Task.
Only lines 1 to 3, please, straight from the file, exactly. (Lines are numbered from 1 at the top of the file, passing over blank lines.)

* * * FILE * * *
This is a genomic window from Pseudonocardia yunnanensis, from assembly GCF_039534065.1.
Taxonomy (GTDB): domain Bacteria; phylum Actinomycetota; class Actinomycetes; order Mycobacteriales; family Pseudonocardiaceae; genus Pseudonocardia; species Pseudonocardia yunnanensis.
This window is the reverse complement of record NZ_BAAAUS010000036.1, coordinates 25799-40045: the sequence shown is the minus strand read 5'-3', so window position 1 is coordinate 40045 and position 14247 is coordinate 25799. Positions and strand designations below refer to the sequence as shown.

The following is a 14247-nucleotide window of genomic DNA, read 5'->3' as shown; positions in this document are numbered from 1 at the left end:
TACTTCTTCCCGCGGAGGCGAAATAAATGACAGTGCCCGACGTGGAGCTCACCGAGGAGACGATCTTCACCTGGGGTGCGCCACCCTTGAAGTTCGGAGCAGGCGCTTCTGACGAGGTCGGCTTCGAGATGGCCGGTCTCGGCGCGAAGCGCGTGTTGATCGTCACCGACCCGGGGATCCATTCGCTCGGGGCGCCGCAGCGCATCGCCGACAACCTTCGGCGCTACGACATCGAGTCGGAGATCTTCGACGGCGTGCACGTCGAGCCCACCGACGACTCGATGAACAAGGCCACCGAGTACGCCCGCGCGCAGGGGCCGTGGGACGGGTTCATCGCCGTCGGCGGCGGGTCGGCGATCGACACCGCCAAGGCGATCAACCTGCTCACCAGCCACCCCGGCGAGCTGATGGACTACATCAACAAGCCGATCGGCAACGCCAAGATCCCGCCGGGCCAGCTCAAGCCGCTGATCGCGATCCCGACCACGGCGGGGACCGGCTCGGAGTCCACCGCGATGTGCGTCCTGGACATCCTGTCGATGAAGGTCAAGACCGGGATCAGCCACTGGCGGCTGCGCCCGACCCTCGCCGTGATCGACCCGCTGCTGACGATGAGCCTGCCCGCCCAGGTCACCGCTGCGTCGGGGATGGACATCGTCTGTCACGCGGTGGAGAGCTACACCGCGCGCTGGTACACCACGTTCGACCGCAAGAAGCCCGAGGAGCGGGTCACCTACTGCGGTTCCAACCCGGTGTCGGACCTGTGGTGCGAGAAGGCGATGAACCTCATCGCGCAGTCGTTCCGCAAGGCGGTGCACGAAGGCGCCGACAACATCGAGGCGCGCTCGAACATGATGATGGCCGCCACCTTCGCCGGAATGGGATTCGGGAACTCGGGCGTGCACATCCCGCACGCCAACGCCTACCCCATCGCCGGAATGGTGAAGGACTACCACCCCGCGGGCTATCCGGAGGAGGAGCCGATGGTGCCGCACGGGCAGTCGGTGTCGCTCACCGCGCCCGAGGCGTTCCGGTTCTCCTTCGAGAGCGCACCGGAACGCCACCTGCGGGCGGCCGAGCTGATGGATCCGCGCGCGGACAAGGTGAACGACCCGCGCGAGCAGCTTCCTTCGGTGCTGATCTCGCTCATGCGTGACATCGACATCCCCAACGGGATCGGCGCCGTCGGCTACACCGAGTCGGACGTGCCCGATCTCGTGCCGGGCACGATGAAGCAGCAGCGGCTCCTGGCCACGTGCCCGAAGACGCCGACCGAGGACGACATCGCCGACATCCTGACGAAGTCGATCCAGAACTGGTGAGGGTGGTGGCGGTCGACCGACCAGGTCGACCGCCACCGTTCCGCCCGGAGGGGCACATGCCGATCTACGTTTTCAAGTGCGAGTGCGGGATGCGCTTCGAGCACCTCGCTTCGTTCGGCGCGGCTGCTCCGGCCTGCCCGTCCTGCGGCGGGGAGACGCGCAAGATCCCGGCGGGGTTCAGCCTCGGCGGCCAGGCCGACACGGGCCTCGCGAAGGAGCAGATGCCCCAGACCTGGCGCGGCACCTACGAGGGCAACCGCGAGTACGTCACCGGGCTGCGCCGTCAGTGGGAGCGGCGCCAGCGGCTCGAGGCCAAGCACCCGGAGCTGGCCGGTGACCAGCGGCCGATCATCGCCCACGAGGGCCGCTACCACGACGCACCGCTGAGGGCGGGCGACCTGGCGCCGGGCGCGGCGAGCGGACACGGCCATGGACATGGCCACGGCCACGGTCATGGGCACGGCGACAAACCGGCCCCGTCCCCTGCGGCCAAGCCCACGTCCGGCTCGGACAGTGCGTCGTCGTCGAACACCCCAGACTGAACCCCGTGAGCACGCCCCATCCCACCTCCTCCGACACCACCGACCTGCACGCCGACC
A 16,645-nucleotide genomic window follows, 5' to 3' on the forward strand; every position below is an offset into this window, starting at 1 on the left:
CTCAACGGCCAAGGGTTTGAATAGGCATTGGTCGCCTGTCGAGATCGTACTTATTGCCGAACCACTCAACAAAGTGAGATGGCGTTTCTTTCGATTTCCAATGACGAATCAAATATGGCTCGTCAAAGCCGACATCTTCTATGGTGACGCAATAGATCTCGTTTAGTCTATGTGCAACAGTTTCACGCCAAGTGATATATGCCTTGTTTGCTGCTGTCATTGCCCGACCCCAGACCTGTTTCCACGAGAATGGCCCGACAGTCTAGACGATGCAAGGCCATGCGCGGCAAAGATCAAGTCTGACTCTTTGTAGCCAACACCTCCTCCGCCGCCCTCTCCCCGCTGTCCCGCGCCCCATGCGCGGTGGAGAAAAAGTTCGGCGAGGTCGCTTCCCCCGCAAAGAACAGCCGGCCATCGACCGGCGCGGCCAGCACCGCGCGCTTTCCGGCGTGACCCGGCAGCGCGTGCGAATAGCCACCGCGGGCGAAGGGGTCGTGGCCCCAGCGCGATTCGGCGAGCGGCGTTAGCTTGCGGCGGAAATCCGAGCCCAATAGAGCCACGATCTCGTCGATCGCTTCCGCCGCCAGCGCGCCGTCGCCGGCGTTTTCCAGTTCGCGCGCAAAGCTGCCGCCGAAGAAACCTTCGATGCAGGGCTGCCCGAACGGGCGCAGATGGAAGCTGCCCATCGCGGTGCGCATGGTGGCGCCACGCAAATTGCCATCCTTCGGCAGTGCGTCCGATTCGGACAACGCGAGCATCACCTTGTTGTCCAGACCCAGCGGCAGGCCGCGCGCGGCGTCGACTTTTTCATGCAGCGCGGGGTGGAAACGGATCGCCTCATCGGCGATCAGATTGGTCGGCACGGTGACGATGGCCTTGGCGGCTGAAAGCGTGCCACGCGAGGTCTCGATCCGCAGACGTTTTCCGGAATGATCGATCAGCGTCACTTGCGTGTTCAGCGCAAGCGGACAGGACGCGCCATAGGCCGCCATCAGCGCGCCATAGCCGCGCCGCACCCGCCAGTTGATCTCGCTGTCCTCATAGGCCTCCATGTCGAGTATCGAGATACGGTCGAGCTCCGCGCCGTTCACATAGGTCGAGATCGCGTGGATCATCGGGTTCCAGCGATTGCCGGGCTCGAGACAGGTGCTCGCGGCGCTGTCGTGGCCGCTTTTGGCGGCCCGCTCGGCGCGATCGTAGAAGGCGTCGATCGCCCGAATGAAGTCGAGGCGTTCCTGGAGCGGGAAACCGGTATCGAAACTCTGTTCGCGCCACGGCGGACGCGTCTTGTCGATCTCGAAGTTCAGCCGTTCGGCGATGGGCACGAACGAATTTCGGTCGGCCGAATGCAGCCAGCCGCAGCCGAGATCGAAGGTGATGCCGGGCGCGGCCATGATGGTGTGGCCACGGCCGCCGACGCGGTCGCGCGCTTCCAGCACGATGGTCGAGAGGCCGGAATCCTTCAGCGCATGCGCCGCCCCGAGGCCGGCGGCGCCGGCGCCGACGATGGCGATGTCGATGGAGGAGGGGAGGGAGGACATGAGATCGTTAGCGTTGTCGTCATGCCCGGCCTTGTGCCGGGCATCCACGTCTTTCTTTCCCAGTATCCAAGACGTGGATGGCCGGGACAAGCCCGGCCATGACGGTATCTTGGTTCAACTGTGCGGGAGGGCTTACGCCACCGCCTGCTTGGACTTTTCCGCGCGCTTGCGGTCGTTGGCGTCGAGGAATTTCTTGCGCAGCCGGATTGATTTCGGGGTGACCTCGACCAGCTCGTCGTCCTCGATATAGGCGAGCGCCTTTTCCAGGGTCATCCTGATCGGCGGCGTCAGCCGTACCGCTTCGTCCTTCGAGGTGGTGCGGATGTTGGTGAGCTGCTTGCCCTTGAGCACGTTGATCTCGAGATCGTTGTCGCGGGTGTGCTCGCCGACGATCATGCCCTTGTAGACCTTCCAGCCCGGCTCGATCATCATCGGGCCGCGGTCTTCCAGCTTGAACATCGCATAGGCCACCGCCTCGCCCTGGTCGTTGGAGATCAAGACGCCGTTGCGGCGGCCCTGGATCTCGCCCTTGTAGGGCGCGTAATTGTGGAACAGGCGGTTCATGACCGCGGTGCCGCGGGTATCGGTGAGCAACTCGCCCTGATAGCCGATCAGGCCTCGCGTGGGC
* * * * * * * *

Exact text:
This is a genomic window from Pseudonocardia yunnanensis, from assembly GCF_039534065.1.
Taxonomy (GTDB): domain Bacteria; phylum Actinomycetota; class Actinomycetes; order Mycobacteriales; family Pseudonocardiaceae; genus Pseudonocardia; species Pseudonocardia yunnanensis.
This window is the reverse complement of record NZ_BAAAUS010000036.1, coordinates 25799-40045: the sequence shown is the minus strand read 5'-3', so window position 1 is coordinate 40045 and position 14247 is coordinate 25799. Positions and strand designations below refer to the sequence as shown.